In order to heat the vivarium we have a 150 watt ceramic heat emitter (screwed into a ceramic light socket) . The ceramic bulb is inside the enclosure fixed to the ceiling of the vivarium, and attached to a biostat thermostat in order to regulate the heat within the cage. We have a UVB Fluorescent light at the top and a foot under that is a shelf to bask on, then directly under that shelf is another UVB fluorescent, with another shelf under it to bask on, then directly under the second shelf are two 75 watt basking lamps aimed at driftwood basking areas. 1/3 of the bottom is a plexiglass aquarium with a water fall ( made using a fluval 2 water filter and siliconed rocks), with an external drain for easy water changes, and the other 2/3 of the ground area is well planted and has a substrate of soil, sand and mulch mixture.

We have a computer fan at the top of the enclosure blowing the warm air downward, and another computer fan at mid level that blows fresh air across the cage for ventilation.

The enclosure was sealed with aquarium safe silicone, then polyurethaned several times with a water based polyurethane. The outside of the enclosure is painted with a water based latex and is a nice forest green.

Live Plants In The Enclosure

There are many benefits when live plants are included in an enclosure. The enclosure is pleasant to look at, the water dragons will have more hiding places, and humidity will be easier to maintain when live plants are included as they will need to be watered and misted. The only true downside to having soil and live plants in the enclosure is that crickets that are not eaten quickly tend to lay eggs in the soil.

Plants should be repotted in a safe soil mix that does not contain any fertilizers before being used in the dragons vivarium. It would also be a good idea to rinse the plant a few times in the shower to rinse off any powdered pesticides that could have been sprayed on the plants leaves to kill pests. Pesticides are toxic to reptiles. I generally keep new plants out of the dragons enclosure for a week or two after purchase and clean and shower the plant a few times before adding it into the dragons cage. Better to be safe than sorry!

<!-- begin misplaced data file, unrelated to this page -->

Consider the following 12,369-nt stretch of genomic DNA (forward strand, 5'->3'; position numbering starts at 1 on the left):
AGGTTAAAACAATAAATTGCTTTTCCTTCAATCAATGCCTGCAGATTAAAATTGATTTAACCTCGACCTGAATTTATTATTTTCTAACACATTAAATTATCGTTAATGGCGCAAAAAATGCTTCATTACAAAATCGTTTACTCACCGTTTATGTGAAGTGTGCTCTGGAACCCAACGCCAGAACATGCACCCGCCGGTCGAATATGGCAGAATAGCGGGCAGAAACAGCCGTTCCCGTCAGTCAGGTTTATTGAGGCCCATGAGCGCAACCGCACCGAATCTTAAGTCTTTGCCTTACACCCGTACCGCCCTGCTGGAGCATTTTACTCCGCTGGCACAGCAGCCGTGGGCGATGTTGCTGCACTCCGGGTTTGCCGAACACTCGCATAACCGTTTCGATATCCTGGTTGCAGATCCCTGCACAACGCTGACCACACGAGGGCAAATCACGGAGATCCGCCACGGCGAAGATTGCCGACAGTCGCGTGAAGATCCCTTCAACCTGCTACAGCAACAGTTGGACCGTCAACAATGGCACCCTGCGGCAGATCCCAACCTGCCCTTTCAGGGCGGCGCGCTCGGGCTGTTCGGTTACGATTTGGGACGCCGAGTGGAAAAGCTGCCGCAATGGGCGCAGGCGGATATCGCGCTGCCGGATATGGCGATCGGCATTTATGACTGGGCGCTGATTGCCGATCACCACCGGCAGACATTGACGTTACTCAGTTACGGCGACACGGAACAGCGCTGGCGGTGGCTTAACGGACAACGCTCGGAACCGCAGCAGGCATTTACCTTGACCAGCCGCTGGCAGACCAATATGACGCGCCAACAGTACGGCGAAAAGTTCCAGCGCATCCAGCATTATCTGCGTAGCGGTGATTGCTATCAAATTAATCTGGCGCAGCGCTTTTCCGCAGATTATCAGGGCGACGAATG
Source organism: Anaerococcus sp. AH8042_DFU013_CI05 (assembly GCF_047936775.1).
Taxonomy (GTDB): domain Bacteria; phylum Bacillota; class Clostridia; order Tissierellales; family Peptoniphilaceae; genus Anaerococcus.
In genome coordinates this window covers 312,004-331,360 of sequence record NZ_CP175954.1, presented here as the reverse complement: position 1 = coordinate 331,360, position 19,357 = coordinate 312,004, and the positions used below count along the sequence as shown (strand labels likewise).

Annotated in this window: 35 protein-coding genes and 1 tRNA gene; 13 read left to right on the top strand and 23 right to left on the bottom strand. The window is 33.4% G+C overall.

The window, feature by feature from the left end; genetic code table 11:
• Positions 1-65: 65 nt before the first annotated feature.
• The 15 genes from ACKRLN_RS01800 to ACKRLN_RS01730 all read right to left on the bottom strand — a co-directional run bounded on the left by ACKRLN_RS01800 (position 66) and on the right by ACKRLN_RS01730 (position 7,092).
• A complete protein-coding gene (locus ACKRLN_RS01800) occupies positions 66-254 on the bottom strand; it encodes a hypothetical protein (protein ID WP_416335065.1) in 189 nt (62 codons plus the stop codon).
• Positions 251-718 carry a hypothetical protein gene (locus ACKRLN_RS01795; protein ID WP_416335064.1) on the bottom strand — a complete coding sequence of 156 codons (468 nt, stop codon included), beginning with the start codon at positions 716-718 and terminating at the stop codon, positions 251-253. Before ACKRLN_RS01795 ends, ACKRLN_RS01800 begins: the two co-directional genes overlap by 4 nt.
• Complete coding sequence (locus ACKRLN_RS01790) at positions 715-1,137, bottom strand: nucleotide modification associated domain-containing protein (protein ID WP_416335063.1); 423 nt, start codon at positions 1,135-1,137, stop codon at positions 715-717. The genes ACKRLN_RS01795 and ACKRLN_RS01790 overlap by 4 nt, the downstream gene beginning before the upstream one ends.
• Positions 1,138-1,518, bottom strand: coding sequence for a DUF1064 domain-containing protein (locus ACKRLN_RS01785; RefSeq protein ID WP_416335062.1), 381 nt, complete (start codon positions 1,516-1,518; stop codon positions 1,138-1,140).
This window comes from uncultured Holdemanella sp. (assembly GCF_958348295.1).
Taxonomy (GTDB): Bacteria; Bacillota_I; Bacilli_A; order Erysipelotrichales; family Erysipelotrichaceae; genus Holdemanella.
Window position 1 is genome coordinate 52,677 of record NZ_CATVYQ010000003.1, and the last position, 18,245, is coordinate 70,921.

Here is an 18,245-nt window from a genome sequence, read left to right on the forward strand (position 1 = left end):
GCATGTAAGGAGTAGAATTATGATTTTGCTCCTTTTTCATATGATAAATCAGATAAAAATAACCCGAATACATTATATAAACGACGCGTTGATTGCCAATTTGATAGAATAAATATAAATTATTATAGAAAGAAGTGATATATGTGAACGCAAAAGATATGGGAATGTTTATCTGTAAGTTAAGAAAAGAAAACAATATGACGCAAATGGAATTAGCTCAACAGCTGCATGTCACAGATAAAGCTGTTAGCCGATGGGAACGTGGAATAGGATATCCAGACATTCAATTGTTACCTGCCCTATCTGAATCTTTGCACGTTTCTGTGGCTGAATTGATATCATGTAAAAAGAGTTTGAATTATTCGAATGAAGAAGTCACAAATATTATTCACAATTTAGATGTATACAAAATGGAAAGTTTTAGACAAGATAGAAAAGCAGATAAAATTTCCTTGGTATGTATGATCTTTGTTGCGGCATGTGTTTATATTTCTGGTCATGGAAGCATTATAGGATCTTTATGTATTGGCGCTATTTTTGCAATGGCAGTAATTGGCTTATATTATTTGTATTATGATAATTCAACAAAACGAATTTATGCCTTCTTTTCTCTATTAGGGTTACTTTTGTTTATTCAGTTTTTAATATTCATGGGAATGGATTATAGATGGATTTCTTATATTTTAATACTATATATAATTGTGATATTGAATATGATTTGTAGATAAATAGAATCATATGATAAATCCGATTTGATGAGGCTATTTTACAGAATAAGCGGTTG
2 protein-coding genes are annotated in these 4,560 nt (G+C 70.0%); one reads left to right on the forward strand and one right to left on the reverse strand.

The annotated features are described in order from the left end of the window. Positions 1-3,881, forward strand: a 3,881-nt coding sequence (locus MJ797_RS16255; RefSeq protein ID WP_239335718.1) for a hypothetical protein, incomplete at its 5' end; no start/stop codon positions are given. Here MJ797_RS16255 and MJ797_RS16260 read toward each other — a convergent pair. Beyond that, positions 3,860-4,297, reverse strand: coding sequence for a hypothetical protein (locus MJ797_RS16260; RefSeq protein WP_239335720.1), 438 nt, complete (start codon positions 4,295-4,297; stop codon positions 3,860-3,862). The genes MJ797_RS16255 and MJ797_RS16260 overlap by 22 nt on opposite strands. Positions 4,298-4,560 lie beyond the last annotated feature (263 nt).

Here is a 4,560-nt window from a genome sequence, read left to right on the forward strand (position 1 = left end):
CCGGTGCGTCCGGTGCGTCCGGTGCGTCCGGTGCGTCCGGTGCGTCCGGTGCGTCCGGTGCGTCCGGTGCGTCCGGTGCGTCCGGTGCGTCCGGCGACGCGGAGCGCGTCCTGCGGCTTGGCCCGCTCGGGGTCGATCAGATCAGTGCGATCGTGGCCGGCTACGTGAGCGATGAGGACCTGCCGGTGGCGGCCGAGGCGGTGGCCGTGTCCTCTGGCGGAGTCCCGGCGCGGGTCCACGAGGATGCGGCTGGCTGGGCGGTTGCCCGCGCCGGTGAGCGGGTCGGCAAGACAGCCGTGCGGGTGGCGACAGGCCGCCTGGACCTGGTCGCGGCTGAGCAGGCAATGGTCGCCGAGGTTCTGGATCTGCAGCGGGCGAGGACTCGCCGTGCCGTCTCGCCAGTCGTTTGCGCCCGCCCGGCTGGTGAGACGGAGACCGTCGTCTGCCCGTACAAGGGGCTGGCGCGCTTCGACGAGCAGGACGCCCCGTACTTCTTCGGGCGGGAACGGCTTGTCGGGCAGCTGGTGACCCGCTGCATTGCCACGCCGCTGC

I am currently using Pothos, and Dracenae plants in the enclosure, and Hibiscus and ficus trees in the living room for the dragons to climb in. These plants, as well as Philodendrons, Spider plants, and Epiphytes such as Staghorn ferns, and certain bromolaids are known to be safe for use with water dragons. Unfortunately not all plants are safe for use with reptiles. You can find a listing of Toxic plant links at: Toxic Plants

Chinese Water Dragon Head (Physignathus cocincinus)

Home Made Enclosures - Toxic Substances

If you decide to build your own enclosure over buying a pre-made one please make the enclosure with non toxic ingredients. Plywood is fine, plexiglass is okay- but it will scratch easily.

If you use wood in your construction, polyurethane the wood to water proof it. Water based polyurethanes are the best ones to use as far as having less toxic fumes, however, water based urethanes can still take 30 days or longer to cure. Latex and oil- based coatings will take even longer!

If you polyurethane though, please keep in mind that it will need to air out for a week to a month before you use it (and when you put your heat sources in take a good smell again since when it heats up more toxic fumes may be released!) and up to 30 days or more if you really want to be sure that all of the toxic fumes will be gone!

If you use silicone to seal the enclosure, use a brand that clearly states that it is aquarium safe, others are too toxic to herps.

Water based latex paints are okay but again the enclosure must have time to air out. You don't want to kill your new pet!

Attribution

Author: Tricia Power
CWD Head Shot - © Alina Zienowicz [CC-BY-SA-3.0]